This show starts with my mini capsule wardrobe made from dress weight knit fabric. I made four simple pieces, top with short sleeves, sleeveless top, skirt, and loose-fitting wide leg pants, all from a rayon, poly, spandex knit. Add a few additional staple pieces and some accessories and you're good to go for a short trip or some quick grab and go clothes for your regular activities close to home.
Quick to sew patterns are the key to getting this capsule stitched in a jiffy. I used (tank top) New Look 6608 for the tank top, (pants) Simplicity 8378 for the pants, and New Look 6735 for the short sleeve top and skirt. Note: You can use your own favorites if you like but if you opt for the same type of knit be sure to choose patterns with some fullness for the bottoms. For the tops, you’ll want to choose a pattern with a gently curved neckline so you can take advantage of the neckline technique demonstrated in the show and outline in my instructions HERE.
I packed a lot of knit tips into this segment, including ideas for sewing seams and finishing hems. Speaking of techniques, CLICK HERE and you'll see a similar neckline idea you can use to transform a ready made crew neck T-shirt into a feminine top with a polished neckline.
My friend Reen Wilcoxson from Embroidery Garden.com is up next with one of her fabulous zippered bags.
Reen is known for her ingenious embroidery design collections. A well known In-The-Hoop embroidery artist, her designs are crafted with care and her instructions are geared for successful stitching. CLICK HERE and you'll see Reen's written instructions for the zipper bag featured on show 1807, along with a link for purchasing information.
If you'd like to hurry up and grab the design she used on the show you you''l find it HERE.
Here is an example of more zipper bags she has for sale on her site. By the way, she sells cork and cork panels too!
I hope you enjoyed my preview of this show. You'll find this show airing for free online at www.itsseweasytv.com until noon EST August 7th. Enjoy!
Show 1806 features unique embroidery, instructions for sewing the Chloe trench coat collar, and hoop hints to make your embroidery more successful.
In part one Sarah Gunn sews tunic top cover-ups, putting a unique spin on them with pretty pom pom trim and subtle monograms for a personal touch. You're going to love her striking samples and helpful tips for adding interest to a tunic. CLICK HERE for Sarah's coordinating instructions for this segment.
Indeed, the tunic is worn around the world and has been around for eons! While it has many variations in different cultures, the simple style shown here is timeless. Women are drawn to this classic look and it never seems to loose it's appeal. I truly believe this is one of the most flattering styles in the whole wide world! The loose fit skims the body and necklines can be trimmed to flatter the face and add excitement to the garment.
In this segment Sarah features her own tunic pattern but you’re likely find multiple choices for a substitute. One of my favorites is New Look 6292. I made this pattern once and loved it! In fact, this pattern is on my “sew it again soon list” so watch for a future blog post dedicated to embellishing this tunic with a neat neckline design.
Next up, it's time to see Angela add the collar to her Chloe trench coat.
Watch and learn as she gives important tips for sucessfully stitching this classic notched collar.
Ellen March closes out the show with a mini course on different stabilizers, combined with handy hooping tips for machine embroidery. You can download her notes for this segment when you CLICK HERE.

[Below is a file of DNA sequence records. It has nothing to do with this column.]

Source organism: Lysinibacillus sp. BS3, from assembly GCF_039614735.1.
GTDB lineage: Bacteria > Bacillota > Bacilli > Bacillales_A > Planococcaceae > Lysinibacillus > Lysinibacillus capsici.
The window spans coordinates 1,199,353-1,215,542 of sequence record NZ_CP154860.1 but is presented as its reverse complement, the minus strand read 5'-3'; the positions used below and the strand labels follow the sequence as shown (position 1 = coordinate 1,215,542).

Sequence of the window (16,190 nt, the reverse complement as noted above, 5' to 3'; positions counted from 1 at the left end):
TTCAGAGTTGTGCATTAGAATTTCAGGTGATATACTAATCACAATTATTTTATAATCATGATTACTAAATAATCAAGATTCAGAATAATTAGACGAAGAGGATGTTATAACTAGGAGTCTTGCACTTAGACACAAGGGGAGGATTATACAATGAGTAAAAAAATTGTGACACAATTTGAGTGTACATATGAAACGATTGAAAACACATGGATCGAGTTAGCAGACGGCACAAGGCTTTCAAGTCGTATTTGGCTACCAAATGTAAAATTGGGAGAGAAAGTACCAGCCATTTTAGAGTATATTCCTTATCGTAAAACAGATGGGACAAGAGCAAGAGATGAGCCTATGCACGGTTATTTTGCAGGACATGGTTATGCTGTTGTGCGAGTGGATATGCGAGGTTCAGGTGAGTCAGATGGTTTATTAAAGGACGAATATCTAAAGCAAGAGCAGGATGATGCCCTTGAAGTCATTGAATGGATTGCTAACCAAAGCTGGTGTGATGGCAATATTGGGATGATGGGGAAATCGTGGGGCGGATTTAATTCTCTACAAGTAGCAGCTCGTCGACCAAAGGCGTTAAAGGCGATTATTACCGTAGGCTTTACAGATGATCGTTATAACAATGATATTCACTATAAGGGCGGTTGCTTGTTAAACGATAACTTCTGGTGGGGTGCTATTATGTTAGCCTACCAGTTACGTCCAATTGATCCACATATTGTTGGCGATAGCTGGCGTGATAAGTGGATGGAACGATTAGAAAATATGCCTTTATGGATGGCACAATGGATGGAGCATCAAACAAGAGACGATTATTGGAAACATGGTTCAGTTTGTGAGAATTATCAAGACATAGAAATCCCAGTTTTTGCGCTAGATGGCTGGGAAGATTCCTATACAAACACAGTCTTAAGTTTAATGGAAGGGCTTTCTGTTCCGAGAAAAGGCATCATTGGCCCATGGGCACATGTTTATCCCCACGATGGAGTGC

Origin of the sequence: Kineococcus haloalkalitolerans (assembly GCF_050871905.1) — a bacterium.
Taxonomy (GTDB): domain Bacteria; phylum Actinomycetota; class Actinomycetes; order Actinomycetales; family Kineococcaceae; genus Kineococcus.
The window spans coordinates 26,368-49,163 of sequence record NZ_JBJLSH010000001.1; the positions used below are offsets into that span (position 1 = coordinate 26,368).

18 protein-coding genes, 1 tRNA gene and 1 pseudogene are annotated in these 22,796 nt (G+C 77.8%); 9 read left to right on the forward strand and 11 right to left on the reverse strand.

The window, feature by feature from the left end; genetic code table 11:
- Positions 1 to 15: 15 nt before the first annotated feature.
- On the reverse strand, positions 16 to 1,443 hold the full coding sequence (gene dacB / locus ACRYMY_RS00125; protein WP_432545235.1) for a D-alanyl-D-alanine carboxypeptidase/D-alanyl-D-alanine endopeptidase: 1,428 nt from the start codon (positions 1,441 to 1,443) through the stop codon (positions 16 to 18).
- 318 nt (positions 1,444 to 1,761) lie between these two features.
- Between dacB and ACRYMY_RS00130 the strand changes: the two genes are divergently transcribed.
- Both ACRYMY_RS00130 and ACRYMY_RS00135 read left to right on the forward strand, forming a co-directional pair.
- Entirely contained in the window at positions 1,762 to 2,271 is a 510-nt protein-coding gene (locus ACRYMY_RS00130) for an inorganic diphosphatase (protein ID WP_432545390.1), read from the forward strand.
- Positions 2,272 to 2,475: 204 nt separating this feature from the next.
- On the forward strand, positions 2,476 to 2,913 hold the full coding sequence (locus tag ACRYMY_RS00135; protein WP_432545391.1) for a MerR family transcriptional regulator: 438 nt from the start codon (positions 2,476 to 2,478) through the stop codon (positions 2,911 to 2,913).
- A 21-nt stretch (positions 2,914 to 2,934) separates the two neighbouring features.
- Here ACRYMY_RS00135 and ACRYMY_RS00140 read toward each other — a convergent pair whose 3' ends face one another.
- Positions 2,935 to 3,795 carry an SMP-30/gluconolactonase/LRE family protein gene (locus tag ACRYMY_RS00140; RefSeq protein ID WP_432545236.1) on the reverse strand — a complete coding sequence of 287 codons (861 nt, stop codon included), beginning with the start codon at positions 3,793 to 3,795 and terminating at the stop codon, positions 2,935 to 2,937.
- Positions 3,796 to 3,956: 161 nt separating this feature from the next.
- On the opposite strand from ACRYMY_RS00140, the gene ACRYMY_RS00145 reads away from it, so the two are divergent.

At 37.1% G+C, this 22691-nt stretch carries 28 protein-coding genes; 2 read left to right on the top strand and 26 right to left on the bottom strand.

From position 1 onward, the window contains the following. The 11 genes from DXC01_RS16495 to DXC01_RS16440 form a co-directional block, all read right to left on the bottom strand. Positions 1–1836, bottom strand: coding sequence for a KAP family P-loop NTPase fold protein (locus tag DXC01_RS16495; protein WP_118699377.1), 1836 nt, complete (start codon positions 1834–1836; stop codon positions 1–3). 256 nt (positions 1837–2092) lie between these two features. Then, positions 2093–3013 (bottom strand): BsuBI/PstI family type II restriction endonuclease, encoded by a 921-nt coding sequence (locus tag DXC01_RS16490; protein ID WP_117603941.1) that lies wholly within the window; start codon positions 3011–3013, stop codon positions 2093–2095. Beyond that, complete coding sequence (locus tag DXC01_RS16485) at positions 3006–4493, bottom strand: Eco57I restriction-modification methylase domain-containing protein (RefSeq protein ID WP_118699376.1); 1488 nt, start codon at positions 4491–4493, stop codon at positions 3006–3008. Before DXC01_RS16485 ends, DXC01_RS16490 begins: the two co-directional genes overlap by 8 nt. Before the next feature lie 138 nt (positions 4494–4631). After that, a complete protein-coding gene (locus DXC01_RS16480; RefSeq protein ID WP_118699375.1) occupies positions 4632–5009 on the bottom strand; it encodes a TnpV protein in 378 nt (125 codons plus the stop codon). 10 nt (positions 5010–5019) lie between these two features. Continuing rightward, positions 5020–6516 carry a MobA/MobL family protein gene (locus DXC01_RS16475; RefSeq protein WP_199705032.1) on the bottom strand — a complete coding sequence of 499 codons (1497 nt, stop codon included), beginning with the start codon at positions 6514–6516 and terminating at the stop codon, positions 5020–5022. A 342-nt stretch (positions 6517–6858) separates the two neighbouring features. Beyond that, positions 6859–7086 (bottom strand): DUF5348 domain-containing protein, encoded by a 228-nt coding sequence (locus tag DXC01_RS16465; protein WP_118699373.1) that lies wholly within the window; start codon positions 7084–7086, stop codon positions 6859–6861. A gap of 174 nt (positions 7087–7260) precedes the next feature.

As someone who has been stitching, teaching, writing, and demonstrating machine embroidery for well over 25 years it seems that each and every educator has their own tried and true practices and favorite methods for choosing stabilizers and getting things hooped up properly. This is a BIG topic and one that I've talked about alot. If you haven't already, I'd love to have you take my Machine Embroidery Survey HERE. Your answers and comments help me as I put together new classes, videos, and blogs, posts, and tips sheets. I'm currently working on a machine embroidery A to Z series of tips and techniques. I'll let you know more when it's ready for prime time.
Now, I hope you'll make some time to go and watch this show and enjoy the many ideas presented by these sewing experts. You'll find this show airing for free online at www.itsseweasytv.com until noon EST July 31st.
In the first segment of this show you’ll see Emily Thompson from Life Sew Savory whip up a soft and cozy sweater knit top.
Go ahead and grab a favorite loose fitting knit top from your closet, you won’t need a pattern for this project. How is this possible you ask? Well, constructed from a knit, this cut and serge top has a very forgiving fit. As a person who relies heavily on paper patterns, I admire Emily's bravery as she “wings it” and cuts and sews a new top from an old one. Step by step, she'll show you how to make one yourself in this segment.
If you're interested in reading a few more tips for knits, I invite you to take a look at my Let's Go Sew Knit Know How tip sheet HERE.
Next up, Cheryl Sleboda shows more pieces from her cosplay collection.
This time she uses a basic hooded sweatshirt transformed into a variety of animals, including a chicken theme!
Angela Wolf finishes the show with a crisp, neat patch pocket.
Her method is not only ideal for her Chloe Trench Coat, it’s the perfect patch pocket for many other projects as well. Part of the way it finishes so well is to line the pocket for a flat edge finish, and then make the lining about 1/8-inch smaller than the fashion fabric so it doesn’t peek out to the front side.
It's been fun watching Angela construct this classic coat. Stay tuned! There's more to come in the rest of this series.
You'll find this show airing for free online at www.itsseweasytv.com until noon EST July 24th. Enjoy!